Welcome back to our discussion of humor and comedy in deployed locations. Last time I interviewed comedian Kathleen Madigan about her USO performances over the years. In this part, I will speak with comedian Roy Wood, Jr. and former Army Specialist Michael Dillon about their experiences with comedy performances downrange.
Blog posts with the tag "Deployment"
I’ve always loved comedy and gravitated towards individuals with humor and quick wit, whether in a friend, colleague, or comedian. I find that comedy and humor can be base, but in other moments incredibly stimulating intellectually and even emotionally powerful. Comedy can make connections between ideas and subjects that are seemingly unconnectable, it can short-circuit the brain into confusion and epiphany in a singular moment of time, dousing our brains with dopamine and contorting our bodies with intense laughter.
Although the pace of deployment has decreased in recent years, military members continue to deploy to combat zones and other areas around the globe. Behavioral health providers who serve a military population are well aware of the ebbs and flows of stresses on military members and their families around deployment cycles. Modern evidence-based care includes use of appropriate psychotherapies and medications to treat major depressive disorder, PTSD, and other deployment-related conditions. In addition to providing good care, it is important to consider the compatibility of treatments with future deployments. The following article will discuss the concepts of deployment-limiting conditions and the impact of psychotropic medications on deploy ability.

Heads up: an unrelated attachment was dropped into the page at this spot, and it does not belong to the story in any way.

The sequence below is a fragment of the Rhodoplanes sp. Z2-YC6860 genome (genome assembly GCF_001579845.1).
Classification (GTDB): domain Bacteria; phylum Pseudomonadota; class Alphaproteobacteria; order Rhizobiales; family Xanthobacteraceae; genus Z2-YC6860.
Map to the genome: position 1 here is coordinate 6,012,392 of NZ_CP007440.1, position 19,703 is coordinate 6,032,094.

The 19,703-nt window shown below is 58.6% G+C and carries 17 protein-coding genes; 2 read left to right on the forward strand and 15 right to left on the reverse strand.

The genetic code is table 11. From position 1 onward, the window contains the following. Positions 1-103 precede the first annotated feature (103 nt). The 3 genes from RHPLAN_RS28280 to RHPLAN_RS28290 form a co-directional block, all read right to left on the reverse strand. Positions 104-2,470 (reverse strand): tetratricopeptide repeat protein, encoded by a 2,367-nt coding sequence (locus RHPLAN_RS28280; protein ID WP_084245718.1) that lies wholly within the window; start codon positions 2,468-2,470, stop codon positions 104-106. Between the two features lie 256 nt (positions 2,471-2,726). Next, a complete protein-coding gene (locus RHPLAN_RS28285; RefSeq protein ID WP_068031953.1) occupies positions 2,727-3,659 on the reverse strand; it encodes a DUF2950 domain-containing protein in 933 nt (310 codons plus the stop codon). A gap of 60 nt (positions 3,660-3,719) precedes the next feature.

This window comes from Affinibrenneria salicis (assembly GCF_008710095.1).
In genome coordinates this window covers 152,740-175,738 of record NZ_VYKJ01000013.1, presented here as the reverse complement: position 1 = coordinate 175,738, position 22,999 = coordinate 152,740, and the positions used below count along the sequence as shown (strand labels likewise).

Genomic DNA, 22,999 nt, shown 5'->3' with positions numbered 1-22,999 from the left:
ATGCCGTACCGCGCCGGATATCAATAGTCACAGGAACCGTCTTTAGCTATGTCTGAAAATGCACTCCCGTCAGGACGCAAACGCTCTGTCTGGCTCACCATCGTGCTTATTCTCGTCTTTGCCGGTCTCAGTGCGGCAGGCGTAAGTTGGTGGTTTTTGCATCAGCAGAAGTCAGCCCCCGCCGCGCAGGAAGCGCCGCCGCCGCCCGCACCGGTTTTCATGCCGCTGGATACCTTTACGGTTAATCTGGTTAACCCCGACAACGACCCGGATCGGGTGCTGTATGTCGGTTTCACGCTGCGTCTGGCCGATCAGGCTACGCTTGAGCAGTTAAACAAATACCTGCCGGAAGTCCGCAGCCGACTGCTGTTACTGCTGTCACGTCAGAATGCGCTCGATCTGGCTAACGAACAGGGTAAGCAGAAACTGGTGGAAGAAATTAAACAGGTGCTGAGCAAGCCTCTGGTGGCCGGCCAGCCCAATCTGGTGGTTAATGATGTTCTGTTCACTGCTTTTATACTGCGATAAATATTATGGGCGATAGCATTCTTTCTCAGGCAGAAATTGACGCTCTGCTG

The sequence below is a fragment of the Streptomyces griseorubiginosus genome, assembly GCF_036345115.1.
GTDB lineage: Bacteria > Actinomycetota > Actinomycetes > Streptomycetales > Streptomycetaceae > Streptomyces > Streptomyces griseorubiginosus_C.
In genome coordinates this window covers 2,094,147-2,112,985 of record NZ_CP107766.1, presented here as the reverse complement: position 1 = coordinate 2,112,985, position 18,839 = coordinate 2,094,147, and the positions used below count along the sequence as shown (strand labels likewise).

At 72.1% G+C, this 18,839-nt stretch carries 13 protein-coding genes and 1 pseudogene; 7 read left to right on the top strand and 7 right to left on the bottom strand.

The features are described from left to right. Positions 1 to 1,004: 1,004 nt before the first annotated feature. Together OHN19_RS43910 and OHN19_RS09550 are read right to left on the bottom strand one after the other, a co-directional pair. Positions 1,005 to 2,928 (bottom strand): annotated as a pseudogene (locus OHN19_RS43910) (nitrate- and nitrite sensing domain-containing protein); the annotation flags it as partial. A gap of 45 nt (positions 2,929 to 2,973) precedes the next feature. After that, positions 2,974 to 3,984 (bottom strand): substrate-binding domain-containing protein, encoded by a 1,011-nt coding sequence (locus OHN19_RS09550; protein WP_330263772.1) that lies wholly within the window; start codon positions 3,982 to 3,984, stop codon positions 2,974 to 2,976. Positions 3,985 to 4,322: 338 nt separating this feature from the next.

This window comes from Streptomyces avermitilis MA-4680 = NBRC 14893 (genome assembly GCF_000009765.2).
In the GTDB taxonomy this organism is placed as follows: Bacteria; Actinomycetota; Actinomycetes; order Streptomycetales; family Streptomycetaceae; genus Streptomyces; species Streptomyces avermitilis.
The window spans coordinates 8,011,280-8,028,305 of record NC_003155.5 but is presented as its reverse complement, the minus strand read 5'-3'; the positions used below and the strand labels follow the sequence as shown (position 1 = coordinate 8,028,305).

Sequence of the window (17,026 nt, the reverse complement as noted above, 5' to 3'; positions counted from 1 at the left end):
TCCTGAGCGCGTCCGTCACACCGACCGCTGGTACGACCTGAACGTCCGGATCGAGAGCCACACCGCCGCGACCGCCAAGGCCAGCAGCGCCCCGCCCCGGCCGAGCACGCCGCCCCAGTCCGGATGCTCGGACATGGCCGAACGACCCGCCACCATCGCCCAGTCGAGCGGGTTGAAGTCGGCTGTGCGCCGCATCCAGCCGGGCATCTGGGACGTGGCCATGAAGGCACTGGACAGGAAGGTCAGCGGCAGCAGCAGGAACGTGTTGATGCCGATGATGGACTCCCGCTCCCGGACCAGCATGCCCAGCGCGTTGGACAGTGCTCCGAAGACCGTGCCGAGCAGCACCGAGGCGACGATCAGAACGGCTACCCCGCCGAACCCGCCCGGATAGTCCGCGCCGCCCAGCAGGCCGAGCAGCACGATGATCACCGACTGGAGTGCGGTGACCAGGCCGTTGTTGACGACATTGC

If you spend any time talking candidly with a Veteran or active duty Service member who has deployed during recent military campaigns, you will shortly determine that they are generally hypervigilant and risk averse. As a clinical psychologist working with Service members and Veterans who have deployed in support of OIF, OEF, etc., I continue to realize anecdotal interventions to help address and decrease the negative impact and/or influence of disruptive post-deployment adjustment issues resulting from deployment experiences (to include trauma experiences). This blog entry will address “risk aversion” (i.e., the post-deployed service member’s or veteran’s tendency to avoid things that, from their perspective, might put their safety or security at risk such as being in crowds, not having control of a situation, going places without plan, etc…). This “protective” avoidance is extended to the Service member or Veteran’s family and/or loved ones and consequently, has a significant impact on their lives as well.
For military families, while there has been much attention paid to how military service can impact the Service member’s sleep, aspects of military service such as deployments, TDYs, PCSs, long hours, and stress on a Service member can also impact his or her children’s sleep. That is, on top of normal pediatric sleep issues, children in military families can face additional challenges to sleeping well.
So, I decided to increase my knowledge in this area by going straight to the source and interviewing a subject matter expert on pediatric behavioral sleep medicine, Dr. Brandy Roane, Ph.D., CBSM.